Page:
There is no finer teacher of writing than Richard Shelton. His wisdom and elegant use of diction encompass the lives of thousands of student writers over five decades, from Ai (Florence Haines) to Linda Ronstadt, back then a bright, chubby teenager who showed up barefooted to class. Richard and Lois brought Poetry to Tucson, with the support of Ruth Stephan. Kinnell, Merwin, Linda Pastan, Allen Ginsberg, Ferlinghetti, Mark Strand, Paul Zimmer, Diane Wakowski, Robert Frost, Leslie Silko, Richard Wright and hundreds of other poets came to the University of Arizona, under the aegis of the Ruth Stephan Poetry Center, under the Directorship of the magnificent, charming and brilliant Lois Shelton.
Richard's books, both poetry and prose, have inspired and continue to inspire so many. Each word having weight and meaning, well-thoughtout, measured, revised and ultimately brilliant. Great to note his most recent accomplishment, NOBODY RICH OR FAMOUS, a phrase taken from a poem about his father in THE TATTOOED DESERT. Like the desert he lives in, Richard Shelton survives, and through his decades of compassion and dedication, he has made the difference in hundreds of lives, forcing humanity, without thinking about consequences, in the right direction.... into the light.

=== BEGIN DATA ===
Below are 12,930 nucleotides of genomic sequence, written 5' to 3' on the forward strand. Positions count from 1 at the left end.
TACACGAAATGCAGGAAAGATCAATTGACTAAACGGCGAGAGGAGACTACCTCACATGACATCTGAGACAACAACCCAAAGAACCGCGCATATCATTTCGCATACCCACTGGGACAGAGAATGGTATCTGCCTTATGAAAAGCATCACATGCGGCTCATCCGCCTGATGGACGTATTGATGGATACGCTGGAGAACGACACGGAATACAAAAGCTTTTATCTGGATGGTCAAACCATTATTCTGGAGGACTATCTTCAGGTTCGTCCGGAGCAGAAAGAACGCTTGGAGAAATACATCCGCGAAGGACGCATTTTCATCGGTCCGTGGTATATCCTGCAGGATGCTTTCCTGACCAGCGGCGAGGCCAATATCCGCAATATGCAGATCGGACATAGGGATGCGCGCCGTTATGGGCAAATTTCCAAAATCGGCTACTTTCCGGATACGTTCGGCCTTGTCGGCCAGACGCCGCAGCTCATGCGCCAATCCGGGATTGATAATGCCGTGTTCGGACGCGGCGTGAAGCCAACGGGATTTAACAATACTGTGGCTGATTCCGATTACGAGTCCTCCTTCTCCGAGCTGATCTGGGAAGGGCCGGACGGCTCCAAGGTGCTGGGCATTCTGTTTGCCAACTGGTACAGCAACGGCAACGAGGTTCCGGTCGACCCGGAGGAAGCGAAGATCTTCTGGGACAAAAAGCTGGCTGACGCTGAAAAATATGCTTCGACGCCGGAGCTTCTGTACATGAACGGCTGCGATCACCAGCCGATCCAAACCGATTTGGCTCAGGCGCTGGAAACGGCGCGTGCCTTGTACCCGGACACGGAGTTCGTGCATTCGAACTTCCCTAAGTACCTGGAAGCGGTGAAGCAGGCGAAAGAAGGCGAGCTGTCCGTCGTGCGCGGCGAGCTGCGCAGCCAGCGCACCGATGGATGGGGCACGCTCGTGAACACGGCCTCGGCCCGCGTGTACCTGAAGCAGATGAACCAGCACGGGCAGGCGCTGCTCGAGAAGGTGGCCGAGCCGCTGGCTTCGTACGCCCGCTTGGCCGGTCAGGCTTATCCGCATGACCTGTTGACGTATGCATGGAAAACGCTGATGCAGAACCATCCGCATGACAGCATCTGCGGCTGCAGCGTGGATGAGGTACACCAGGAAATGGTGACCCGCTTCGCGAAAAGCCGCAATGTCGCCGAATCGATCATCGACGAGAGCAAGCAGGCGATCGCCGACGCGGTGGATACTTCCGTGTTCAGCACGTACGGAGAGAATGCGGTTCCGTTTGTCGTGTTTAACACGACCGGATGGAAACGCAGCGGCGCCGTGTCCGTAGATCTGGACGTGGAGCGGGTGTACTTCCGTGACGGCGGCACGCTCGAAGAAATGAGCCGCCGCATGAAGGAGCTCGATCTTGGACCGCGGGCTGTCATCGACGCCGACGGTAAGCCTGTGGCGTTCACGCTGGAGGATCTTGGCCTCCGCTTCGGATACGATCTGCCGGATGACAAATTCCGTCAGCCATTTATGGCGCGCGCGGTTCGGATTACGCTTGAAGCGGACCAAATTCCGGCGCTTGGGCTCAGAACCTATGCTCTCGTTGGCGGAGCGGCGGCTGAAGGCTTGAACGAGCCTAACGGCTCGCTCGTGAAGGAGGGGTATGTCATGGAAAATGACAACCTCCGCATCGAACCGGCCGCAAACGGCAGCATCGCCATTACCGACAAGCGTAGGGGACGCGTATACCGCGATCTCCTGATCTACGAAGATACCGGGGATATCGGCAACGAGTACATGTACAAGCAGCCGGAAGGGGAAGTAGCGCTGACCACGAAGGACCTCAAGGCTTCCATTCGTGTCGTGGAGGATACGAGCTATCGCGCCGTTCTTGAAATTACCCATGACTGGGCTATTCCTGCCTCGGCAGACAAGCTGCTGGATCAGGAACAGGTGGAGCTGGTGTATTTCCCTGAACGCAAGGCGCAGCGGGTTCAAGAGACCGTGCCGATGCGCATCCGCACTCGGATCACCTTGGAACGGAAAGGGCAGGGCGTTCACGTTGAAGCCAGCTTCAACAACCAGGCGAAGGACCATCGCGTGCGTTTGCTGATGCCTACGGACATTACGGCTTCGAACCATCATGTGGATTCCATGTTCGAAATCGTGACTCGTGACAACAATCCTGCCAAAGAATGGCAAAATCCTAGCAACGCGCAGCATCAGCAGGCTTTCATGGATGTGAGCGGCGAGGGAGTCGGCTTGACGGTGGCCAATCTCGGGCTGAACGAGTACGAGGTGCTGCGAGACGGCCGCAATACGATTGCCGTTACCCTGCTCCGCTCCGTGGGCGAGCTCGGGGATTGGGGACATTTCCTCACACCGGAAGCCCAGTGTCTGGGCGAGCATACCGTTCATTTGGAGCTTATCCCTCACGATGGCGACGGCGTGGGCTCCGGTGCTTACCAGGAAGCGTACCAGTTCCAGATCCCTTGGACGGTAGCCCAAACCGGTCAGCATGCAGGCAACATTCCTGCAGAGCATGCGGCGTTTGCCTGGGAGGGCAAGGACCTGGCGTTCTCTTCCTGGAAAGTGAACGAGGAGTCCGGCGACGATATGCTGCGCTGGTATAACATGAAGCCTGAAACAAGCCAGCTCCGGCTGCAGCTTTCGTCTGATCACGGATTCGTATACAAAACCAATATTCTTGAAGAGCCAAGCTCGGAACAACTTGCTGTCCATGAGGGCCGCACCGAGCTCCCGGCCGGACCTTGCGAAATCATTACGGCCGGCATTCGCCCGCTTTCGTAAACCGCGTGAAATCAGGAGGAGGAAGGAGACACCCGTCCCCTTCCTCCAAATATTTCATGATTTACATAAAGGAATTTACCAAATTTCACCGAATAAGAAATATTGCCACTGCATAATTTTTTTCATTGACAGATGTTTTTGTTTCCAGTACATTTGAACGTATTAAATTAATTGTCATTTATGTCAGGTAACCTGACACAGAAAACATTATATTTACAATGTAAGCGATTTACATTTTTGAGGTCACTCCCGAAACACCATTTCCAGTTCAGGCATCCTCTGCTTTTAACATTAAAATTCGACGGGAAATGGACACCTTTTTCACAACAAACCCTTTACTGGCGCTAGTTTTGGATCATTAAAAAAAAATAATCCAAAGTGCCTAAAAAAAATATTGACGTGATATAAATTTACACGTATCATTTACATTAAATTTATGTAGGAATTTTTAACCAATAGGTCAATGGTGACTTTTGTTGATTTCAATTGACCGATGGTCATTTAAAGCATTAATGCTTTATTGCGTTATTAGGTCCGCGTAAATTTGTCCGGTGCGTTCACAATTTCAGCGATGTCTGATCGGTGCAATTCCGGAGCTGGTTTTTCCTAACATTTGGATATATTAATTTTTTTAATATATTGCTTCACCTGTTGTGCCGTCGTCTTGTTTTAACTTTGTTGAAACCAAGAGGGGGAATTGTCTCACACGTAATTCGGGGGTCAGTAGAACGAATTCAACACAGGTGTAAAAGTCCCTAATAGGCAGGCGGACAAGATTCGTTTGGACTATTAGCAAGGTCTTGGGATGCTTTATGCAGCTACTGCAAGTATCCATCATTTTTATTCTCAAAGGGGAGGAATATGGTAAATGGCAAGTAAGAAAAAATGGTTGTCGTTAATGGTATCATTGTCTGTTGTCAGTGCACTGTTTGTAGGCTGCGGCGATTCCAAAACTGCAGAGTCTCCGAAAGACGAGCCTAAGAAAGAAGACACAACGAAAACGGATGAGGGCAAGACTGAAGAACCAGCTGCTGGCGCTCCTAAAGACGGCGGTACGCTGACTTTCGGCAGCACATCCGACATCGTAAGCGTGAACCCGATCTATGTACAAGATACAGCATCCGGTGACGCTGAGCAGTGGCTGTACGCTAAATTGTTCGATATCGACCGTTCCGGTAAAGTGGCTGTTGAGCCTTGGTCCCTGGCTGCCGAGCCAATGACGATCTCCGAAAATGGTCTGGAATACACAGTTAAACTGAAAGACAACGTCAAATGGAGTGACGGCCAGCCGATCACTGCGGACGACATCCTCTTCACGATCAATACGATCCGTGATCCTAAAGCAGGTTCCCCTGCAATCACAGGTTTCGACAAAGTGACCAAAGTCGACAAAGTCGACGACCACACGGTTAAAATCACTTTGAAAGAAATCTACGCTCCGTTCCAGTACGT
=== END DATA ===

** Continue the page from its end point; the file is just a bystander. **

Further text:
Great photography on the cover and in with text ; i.e.
Sloane Ann Ehnat !
Bernal's photography is both brilliant and immediately touching.
Simmons-Myers, herself an extraordinary photographer, extends herself unconditionally to others in her field. I remember her work to organize and present an international auction of photographs to assist the Bernal family during his long illness.
I'm so grateful that this photography has been rediscovered and so lovingly cared for by this group of people. I grew up hearing about Louie and also Lupe and Memo and the Quinones family. I've only meet these family members a few times if at all. I'm lucky, my mom (Francisca) tells stories from that time and reanimates those memories for me. My mother talked about Louie and his important photography for years, as they both lived in Douglas, and then later Phoenix. The line in the story about the thirteen year old girl later being deported twenty-six years later made me weep unexpectedly. It's so important to tell the true cost of our produce here in Estados Unidos. I'm proud to be kin to the man who shone a beautiful light into the homes of the immigrants (And in some cases, my very own family members!). My auntie sent a link, and I can barely wait to call my mom and talk about this article together. After so many years it's bittersweet. I don't know if I can make it to Douglas, but I encourage everyone to see this show.
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